However, the unstable economy in Zimbabwe has compelled banks to be innovative and embrace new strategies to maintain profitability despite the decline in loan intake. As a result, banks have been forced to depart from their traditional core banking activity of lending. Zimbabwe's banks already rely on digitization to stay solvent in an economy plagued by unmanageable inflation, therefore branchless banks would function quite well there.

Advantages of branchless banks

Branchless banking appears to save money by eliminating the need for physical locations. Since all transactions may be completed whenever and anywhere, it offers customers increased convenience. But today's branches wouldn't exist if that were all there was. In reality, during the past 15 years, the number of branches has gradually expanded. The popularity of branchless banking is also largely due to time savings and convenience. Another factor that has increased branchless banking's popularity is hygiene, which is particularly important in these pandemic times. This banking is extremely important in the society we live in now since it is accessible 24/7/365 and people try to access their money at all hours of the day.

Why customers may still prefer bank branches over the branchless banking account

They’re familiar

Residents of far-off cities and rural locations pass by bank branches countless times as they go about their daily lives. It is simpler to go to a physical branch in person rather than a mysterious bank advertised on a billboard when one of them wishes to open a new bank account.

Trust through interpersonal communication

Once a customer establishes an account, the branch is used to encourage bank loyalty. Customers can ask questions and receive assistance from counter employees in selecting the best financial solutions for their needs. Every engagement is an opportunity for the bank to expand its relationship with the consumer and sell more services. Advice and support help to build trust.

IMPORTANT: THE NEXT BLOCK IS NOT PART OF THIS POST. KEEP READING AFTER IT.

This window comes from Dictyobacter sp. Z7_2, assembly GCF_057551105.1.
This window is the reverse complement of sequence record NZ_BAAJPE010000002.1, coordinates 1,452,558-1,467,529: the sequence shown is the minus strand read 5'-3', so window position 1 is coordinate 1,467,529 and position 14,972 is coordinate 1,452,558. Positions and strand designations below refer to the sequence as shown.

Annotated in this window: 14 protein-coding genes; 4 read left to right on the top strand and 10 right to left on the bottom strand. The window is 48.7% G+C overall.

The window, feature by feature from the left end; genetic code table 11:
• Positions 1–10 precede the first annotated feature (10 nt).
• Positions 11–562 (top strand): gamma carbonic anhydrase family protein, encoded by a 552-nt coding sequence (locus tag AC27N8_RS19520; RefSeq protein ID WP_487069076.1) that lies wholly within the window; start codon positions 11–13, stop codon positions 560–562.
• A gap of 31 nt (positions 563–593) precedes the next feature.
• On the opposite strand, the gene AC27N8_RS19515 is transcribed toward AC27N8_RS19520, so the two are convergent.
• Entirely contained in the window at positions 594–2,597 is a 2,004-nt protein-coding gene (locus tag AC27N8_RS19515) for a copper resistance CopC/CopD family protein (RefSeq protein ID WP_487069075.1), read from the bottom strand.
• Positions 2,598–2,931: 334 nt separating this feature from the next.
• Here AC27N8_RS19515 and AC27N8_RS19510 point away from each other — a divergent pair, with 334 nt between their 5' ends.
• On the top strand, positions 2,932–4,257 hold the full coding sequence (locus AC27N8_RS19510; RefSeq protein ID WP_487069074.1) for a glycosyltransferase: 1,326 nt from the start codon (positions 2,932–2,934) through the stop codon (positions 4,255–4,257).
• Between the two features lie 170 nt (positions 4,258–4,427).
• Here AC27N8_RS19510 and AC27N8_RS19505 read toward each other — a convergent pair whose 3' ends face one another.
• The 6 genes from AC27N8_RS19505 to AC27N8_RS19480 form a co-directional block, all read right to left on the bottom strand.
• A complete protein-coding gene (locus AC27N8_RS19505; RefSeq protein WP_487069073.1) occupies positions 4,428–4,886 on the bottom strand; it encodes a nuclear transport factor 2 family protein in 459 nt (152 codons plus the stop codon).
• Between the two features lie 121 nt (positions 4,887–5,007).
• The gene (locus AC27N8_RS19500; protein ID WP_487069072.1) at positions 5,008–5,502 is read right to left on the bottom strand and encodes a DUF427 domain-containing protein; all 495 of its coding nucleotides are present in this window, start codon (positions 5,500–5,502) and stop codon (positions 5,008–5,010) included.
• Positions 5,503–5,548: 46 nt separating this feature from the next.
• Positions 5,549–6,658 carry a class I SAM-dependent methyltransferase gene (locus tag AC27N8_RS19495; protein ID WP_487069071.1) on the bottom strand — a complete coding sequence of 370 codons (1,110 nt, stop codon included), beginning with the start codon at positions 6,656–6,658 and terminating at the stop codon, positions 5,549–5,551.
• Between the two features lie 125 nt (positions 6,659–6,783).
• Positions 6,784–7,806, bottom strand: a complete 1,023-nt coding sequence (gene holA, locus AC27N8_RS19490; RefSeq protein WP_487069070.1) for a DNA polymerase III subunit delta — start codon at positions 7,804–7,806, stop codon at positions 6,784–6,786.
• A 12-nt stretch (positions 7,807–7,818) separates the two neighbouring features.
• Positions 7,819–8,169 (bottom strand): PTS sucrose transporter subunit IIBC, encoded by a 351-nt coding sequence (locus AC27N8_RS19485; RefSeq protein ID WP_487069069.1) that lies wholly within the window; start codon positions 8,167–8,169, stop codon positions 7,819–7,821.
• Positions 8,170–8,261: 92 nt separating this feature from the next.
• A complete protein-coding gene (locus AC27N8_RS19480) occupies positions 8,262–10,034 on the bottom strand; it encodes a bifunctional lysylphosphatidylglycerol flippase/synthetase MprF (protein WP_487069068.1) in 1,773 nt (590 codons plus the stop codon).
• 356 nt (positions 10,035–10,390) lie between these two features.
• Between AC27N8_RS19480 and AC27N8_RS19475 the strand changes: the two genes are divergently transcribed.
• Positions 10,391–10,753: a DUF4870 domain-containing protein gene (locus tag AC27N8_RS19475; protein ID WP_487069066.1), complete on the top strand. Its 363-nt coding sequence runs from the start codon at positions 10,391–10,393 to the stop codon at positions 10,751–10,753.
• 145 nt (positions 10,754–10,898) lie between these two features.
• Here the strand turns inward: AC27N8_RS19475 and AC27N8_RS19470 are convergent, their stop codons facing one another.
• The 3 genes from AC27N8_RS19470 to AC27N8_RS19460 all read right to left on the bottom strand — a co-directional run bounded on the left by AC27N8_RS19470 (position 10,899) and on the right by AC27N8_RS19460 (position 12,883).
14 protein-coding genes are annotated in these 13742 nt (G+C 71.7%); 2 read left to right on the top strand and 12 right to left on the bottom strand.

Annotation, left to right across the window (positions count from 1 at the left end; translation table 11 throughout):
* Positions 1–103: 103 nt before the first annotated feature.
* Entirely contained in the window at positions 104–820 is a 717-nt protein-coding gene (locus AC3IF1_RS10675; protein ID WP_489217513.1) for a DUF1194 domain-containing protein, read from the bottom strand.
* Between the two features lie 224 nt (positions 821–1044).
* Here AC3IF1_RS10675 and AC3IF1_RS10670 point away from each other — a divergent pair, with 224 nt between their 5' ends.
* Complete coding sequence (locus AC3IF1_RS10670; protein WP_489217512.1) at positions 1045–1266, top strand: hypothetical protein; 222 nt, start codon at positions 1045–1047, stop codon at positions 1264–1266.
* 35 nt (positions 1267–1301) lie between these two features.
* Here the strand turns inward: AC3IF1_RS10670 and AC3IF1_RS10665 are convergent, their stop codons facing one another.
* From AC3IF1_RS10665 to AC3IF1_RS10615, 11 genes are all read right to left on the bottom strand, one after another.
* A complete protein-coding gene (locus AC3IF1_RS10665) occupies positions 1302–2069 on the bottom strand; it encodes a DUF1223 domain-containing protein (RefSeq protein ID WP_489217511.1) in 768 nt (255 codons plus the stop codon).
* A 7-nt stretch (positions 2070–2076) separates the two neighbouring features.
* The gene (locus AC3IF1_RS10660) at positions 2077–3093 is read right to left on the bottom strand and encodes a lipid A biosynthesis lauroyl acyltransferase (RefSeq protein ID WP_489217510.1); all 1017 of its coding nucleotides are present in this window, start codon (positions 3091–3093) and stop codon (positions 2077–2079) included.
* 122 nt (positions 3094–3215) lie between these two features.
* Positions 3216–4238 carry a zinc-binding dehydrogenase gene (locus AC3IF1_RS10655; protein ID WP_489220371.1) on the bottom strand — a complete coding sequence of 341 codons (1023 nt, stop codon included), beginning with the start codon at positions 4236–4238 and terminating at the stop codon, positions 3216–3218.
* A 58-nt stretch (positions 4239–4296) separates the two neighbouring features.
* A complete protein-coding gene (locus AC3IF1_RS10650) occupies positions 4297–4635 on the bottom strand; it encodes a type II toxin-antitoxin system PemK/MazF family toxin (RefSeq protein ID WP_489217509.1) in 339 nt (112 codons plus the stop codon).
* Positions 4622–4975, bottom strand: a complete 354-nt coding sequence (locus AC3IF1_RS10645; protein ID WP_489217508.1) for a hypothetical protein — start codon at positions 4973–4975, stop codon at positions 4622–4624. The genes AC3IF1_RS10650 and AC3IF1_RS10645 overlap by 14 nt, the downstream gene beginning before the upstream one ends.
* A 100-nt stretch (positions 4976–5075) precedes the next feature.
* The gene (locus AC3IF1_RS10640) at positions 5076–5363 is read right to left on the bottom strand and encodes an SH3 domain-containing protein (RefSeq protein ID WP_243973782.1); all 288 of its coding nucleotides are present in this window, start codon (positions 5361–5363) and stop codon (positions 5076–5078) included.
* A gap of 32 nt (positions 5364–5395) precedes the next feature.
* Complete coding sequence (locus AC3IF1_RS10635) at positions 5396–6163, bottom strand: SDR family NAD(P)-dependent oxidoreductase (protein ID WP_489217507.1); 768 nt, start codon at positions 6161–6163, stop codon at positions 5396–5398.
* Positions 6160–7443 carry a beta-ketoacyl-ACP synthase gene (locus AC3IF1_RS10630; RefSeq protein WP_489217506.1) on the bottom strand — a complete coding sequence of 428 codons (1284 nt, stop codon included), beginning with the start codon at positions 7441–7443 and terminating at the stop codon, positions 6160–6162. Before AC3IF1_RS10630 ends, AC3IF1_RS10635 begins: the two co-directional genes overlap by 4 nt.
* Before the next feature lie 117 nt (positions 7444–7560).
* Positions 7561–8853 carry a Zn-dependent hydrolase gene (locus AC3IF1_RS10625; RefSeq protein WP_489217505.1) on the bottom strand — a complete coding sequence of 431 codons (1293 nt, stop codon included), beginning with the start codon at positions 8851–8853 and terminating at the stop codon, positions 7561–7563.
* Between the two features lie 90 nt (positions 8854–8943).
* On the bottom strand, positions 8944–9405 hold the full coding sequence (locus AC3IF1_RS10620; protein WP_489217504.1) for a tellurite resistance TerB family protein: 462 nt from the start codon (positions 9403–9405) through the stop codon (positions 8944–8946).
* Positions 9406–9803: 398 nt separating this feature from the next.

Why do Zimbabwean banks stick to branches?

Lower identity theft risks

Face-to-face interaction at the branch helps reduce security threats while also providing clients and banks with more financial and commercial options. An effective defence against fraud is an often-overlooked technique for verifying a customer's identity. Identity theft and impersonation are significantly riskier for criminals offline than they are online.

Revenue growth through cross-selling and self-service

Cross-selling opportunities, customer loyalty, and new account perks all contribute to increased branch revenue each year. Bankers have had considerably more time recently to concentrate on advising and keeping customers.

Improved employee utilization


The Zimbabwean banking sector is currently engaged in a dispute about branch vs. branchless banking as a result of the unprecedented stress test brought on by the coronavirus outbreak. Many people are persuaded that branch banking is dead and that the future of branch lessness seems promising with a third of the world's population not visiting banks limited and many bank branches closing. But this viewpoint is also not new. Although branches might be no longer relevant, the branch vs. branchless argument is much more nuanced.

With the rapid growth of many technology companies, the fear that banks would not be able to keep up with the high-tech competition is possible. Branchless banking is a solution to inefficient branch networks and a way to significantly reduce costs.

However, the first branchless bank, SFNB, had a different story. After a successful IPO in 1996, the company had raised significant capital and had $55 million in deposits at the end of 1997. SFNB focused heavily on developing its widely acclaimed banking software, which was used by 16 of the 100 largest U.S. banks, but left nothing to build its bank. Costs added up to $50 million in losses in 1996-1997, and the bank’s assets were sold at just above book value. Branchless banking is not always guaranteed to succeed.